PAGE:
Okay. Things that docked stars for me: the book took place in a day. I find it kind of sweet that these characters were able to find each other under the circumstances of the nvoel, but falling “in love” and calling each other boyfriend/girlfriend within one instance of meeting each other and having one date seemed a little ridiculous to me. I also am kind of bored of the whole “one person doesn’t believe in love and one person is a hopeless romantic and tries to convert the other one, and they end up changing each other for the better” cliche. Although I did appreciate that the girl was the scientist, in this case. I loved the romance, but the quickness of it all was a little too cheesy for me to believe in.

Overall, I’d recommend this book if you’re looking for something super light and fluffy to read, and feel the need to get sucked into a love story that will take you away from the stress of your own life.

The Sun is Also a Star is available online at Chapters Indigo, Book Depository, and Kobo.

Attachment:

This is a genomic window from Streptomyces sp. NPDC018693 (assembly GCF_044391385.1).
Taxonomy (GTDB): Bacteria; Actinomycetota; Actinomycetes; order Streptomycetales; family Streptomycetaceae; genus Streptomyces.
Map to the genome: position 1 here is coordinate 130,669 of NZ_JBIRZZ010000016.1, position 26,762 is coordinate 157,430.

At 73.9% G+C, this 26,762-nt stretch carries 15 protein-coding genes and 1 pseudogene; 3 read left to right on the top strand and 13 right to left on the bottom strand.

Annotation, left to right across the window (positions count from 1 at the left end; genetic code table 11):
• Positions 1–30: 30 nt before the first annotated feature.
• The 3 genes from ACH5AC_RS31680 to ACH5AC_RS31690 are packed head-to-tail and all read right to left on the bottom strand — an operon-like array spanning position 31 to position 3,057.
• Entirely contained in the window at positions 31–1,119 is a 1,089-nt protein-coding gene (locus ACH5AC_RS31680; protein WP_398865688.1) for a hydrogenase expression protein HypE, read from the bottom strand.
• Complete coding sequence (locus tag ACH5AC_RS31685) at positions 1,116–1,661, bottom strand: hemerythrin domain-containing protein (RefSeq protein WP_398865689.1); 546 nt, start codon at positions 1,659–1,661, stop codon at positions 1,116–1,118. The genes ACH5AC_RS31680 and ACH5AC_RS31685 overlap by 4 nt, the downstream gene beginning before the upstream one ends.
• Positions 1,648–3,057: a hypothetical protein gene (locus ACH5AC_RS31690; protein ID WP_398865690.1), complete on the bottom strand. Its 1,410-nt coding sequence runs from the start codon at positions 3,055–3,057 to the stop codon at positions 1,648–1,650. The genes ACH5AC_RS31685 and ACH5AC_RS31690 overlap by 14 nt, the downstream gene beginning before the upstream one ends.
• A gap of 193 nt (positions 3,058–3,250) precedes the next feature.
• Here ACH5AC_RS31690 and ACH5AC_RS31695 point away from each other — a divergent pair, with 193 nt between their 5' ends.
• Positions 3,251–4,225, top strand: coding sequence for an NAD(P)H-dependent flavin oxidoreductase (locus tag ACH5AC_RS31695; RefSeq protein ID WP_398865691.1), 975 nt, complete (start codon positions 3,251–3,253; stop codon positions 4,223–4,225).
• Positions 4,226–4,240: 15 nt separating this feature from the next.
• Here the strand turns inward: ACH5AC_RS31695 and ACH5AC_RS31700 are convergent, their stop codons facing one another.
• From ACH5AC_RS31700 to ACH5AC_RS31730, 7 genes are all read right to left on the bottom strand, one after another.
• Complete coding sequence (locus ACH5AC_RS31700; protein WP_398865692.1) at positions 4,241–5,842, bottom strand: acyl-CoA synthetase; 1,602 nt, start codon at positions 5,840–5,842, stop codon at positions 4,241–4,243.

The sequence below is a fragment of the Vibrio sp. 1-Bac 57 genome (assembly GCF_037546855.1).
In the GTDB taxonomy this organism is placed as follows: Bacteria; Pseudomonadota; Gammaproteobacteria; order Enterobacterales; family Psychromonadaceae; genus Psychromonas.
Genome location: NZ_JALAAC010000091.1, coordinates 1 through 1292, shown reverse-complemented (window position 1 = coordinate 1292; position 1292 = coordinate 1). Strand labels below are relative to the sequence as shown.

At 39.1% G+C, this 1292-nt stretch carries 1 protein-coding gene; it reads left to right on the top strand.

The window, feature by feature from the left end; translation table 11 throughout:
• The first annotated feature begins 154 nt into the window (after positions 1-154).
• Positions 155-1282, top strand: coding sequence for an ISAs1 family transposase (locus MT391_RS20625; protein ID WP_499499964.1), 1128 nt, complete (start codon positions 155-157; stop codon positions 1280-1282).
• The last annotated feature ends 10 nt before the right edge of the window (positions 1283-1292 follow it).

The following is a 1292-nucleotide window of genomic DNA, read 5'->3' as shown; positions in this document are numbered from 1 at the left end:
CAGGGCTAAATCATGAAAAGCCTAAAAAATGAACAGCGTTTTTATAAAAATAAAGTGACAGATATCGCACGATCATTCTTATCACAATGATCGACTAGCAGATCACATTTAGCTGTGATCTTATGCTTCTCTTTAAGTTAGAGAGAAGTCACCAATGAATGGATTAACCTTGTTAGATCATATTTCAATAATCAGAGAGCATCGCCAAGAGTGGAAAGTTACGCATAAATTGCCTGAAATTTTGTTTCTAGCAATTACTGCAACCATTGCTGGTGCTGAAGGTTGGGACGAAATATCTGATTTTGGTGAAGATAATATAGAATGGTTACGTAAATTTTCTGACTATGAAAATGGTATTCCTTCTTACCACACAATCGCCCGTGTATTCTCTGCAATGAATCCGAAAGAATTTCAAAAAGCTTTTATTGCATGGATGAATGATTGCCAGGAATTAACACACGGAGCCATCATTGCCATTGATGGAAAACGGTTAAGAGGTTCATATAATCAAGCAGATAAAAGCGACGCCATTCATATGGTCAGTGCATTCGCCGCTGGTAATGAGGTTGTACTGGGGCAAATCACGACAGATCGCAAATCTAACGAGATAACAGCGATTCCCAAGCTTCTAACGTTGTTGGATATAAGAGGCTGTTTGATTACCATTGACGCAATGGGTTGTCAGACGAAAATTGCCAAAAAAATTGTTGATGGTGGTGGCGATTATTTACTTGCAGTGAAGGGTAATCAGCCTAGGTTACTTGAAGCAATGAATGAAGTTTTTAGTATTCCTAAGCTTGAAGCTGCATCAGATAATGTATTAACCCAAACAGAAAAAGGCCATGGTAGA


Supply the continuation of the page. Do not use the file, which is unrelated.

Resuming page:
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The Heart of Henry Quantum by Pepper Harding: Book Review

The Heart of Henry Quantum

Obtained: Simon & Schuster Canada, ARC
Pages: 288
Publish date: October 4, 2016
Rating: DNF

I was contemplating writing a “Did Not Finish” review for this book, and ultimately decided I should write at least a little something as to why I put the book down – I did think I’d like this one. I don’t typically write DNF reviews unless something particularly sets me off, but I found I did have some things to say about this one.

The Heart of Henry Quantum tells the story of Henry “Bones” Quantum (a name which in itself makes me angry – that’s like calling an optimistic character “Hope”). He decides two days before Christmas it’s time to get a bottle of perfume for his wife for Christmas, when he runs into an ex-lover and the wheels of “what if” start to turn in his head.

If anyone knows me, you know how annoyed I get with stories such as this. The “Boy is dating/married to girl. Girl gets villainized. Boy wishes he were dating/married to his best friend/ex-girlfriend/the one that got away/etc.”. It’s been done a million times, and frankly, as someone who loves love, I’m annoyed by people constantly telling this story. It’s gotten to the point where I am impressed by books where the main plot is supplemented by a couple who fight the antagonist together rather than fighting each other.